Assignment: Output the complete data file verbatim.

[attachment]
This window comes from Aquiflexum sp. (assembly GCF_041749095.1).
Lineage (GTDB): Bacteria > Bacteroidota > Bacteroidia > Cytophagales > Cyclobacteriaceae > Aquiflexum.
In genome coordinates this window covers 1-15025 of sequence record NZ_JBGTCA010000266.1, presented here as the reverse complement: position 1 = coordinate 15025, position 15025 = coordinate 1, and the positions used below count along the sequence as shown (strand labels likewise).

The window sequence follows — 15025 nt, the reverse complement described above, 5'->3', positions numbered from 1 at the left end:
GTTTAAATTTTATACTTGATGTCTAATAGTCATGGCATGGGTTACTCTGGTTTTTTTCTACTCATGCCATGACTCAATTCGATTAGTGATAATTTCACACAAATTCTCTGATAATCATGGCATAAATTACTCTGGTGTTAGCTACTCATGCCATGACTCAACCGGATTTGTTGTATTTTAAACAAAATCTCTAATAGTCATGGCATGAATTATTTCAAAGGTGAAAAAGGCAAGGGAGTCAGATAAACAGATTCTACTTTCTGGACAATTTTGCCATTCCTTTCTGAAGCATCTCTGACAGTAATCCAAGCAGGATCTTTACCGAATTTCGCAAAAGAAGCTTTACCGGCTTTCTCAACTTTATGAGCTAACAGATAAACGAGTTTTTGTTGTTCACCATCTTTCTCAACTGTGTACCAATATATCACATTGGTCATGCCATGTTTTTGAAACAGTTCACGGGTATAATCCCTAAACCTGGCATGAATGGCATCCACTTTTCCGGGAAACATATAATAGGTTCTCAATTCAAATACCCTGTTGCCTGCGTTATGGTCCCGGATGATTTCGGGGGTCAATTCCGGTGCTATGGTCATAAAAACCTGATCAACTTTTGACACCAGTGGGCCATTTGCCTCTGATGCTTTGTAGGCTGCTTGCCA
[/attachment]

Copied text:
This window comes from Aquiflexum sp. (assembly GCF_041749095.1).
Lineage (GTDB): Bacteria > Bacteroidota > Bacteroidia > Cytophagales > Cyclobacteriaceae > Aquiflexum.
In genome coordinates this window covers 1-15025 of sequence record NZ_JBGTCA010000266.1, presented here as the reverse complement: position 1 = coordinate 15025, position 15025 = coordinate 1, and the positions used below count along the sequence as shown (strand labels likewise).

The window sequence follows — 15025 nt, the reverse complement described above, 5'->3', positions numbered from 1 at the left end:
GTTTAAATTTTATACTTGATGTCTAATAGTCATGGCATGGGTTACTCTGGTTTTTTTCTACTCATGCCATGACTCAATTCGATTAGTGATAATTTCACACAAATTCTCTGATAATCATGGCATAAATTACTCTGGTGTTAGCTACTCATGCCATGACTCAACCGGATTTGTTGTATTTTAAACAAAATCTCTAATAGTCATGGCATGAATTATTTCAAAGGTGAAAAAGGCAAGGGAGTCAGATAAACAGATTCTACTTTCTGGACAATTTTGCCATTCCTTTCTGAAGCATCTCTGACAGTAATCCAAGCAGGATCTTTACCGAATTTCGCAAAAGAAGCTTTACCGGCTTTCTCAACTTTATGAGCTAACAGATAAACGAGTTTTTGTTGTTCACCATCTTTCTCAACTGTGTACCAATATATCACATTGGTCATGCCATGTTTTTGAAACAGTTCACGGGTATAATCCCTAAACCTGGCATGAATGGCATCCACTTTTCCGGGAAACATATAATAGGTTCTCAATTCAAATACCCTGTTGCCTGCGTTATGGTCCCGGATGATTTCGGGGGTCAATTCCGGTGCTATGGTCATAAAAACCTGATCAACTTTTGACACCAGTGGGCCATTTGCCTCTGATGCTTTGTAGGCTGCTTGCCA